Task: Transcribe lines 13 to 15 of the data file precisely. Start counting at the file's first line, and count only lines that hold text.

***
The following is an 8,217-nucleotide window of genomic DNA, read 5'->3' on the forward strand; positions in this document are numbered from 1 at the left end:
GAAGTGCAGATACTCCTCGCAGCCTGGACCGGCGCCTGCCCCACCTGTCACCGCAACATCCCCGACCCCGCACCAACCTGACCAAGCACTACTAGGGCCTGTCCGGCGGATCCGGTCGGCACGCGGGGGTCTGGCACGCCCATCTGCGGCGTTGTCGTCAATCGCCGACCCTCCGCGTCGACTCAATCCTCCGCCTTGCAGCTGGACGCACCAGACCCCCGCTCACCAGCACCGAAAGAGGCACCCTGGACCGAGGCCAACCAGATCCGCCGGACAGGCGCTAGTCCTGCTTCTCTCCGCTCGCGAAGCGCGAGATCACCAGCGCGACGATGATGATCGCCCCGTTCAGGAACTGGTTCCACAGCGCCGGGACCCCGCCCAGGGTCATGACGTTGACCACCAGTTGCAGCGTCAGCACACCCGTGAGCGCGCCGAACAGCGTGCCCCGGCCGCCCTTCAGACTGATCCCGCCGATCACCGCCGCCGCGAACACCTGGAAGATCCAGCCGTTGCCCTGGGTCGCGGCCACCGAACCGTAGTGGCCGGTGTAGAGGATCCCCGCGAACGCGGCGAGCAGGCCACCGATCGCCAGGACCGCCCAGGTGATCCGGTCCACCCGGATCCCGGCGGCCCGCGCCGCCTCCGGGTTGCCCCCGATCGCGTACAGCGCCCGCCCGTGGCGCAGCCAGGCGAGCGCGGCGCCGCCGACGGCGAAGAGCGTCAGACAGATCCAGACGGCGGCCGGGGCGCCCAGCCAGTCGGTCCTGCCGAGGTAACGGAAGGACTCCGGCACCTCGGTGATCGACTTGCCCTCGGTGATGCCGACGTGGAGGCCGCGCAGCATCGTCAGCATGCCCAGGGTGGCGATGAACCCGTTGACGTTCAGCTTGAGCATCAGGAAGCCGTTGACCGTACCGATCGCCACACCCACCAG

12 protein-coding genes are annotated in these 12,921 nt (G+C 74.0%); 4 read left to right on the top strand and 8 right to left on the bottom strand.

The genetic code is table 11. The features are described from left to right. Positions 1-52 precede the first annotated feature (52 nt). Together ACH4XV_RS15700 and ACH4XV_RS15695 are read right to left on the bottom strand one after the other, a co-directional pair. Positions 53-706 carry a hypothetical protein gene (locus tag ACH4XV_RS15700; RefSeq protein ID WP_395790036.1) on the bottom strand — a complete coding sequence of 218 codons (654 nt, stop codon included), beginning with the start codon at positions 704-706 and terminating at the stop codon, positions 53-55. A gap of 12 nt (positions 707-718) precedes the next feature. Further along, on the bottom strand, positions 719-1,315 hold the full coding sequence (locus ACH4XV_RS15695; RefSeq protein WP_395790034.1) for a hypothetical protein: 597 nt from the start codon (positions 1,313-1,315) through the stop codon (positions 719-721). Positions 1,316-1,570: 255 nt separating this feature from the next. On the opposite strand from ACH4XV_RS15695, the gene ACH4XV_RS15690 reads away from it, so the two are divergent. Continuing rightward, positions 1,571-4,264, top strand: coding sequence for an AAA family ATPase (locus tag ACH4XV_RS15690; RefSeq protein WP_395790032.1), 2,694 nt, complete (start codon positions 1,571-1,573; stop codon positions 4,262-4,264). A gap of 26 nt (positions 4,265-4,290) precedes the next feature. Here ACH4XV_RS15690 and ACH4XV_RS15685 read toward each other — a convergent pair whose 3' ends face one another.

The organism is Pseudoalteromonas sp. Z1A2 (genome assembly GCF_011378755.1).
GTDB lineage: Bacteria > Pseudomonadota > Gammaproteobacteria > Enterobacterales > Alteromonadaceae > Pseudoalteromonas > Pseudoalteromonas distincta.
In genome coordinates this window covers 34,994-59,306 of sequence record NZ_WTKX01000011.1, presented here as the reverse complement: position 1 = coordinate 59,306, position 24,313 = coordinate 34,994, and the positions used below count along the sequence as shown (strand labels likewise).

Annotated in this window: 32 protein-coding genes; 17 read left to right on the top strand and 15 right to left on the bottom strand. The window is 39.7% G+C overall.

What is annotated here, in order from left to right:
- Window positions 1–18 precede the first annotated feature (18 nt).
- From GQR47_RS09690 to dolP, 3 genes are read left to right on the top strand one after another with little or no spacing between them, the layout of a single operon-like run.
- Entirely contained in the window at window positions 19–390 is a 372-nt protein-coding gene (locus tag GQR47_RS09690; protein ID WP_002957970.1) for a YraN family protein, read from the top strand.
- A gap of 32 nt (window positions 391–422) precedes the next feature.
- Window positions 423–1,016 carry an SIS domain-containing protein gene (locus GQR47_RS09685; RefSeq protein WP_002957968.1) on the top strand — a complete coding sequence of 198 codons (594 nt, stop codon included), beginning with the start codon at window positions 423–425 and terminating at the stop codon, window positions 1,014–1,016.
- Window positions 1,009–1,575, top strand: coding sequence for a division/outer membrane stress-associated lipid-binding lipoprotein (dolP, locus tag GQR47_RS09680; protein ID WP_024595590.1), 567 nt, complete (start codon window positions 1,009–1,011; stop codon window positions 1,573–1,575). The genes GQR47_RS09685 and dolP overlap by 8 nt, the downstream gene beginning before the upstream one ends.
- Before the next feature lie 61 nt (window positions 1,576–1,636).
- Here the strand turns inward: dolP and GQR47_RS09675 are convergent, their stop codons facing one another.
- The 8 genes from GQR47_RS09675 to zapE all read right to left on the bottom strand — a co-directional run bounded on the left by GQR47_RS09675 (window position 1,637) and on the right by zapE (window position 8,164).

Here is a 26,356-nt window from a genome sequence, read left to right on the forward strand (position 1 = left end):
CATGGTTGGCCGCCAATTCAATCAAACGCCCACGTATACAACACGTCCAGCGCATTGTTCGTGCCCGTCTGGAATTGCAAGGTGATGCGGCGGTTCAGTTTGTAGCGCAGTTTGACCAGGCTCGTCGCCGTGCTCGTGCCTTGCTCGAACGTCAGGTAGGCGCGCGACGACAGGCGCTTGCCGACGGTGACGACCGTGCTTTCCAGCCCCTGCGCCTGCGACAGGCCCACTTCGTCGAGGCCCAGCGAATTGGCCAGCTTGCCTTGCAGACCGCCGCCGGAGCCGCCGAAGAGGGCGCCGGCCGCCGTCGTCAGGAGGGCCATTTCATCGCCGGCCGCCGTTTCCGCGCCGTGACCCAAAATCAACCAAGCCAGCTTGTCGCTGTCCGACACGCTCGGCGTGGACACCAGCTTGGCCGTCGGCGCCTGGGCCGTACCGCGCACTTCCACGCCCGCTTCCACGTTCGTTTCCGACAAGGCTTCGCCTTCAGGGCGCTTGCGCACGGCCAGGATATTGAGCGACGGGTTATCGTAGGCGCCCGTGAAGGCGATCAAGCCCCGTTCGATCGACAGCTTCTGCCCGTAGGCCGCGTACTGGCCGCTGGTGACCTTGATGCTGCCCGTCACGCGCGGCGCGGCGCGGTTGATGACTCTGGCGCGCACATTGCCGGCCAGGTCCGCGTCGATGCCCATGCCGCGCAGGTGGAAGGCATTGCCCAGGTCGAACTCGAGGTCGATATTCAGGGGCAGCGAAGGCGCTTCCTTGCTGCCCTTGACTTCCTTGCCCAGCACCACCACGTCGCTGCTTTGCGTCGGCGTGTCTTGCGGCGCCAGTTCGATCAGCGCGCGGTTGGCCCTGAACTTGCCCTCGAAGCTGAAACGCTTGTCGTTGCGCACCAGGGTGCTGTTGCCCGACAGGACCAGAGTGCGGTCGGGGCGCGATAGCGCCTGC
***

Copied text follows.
- A gap of 32 nt (window positions 391–422) precedes the next feature.
- Window positions 423–1,016 carry an SIS domain-containing protein gene (locus GQR47_RS09685; RefSeq protein WP_002957968.1) on the top strand — a complete coding sequence of 198 codons (594 nt, stop codon included), beginning with the start codon at window positions 423–425 and terminating at the stop codon, window positions 1,014–1,016.
- Window positions 1,009–1,575, top strand: coding sequence for a division/outer membrane stress-associated lipid-binding lipoprotein (dolP, locus tag GQR47_RS09680; protein ID WP_024595590.1), 567 nt, complete (start codon window positions 1,009–1,011; stop codon window positions 1,573–1,575). The genes GQR47_RS09685 and dolP overlap by 8 nt, the downstream gene beginning before the upstream one ends.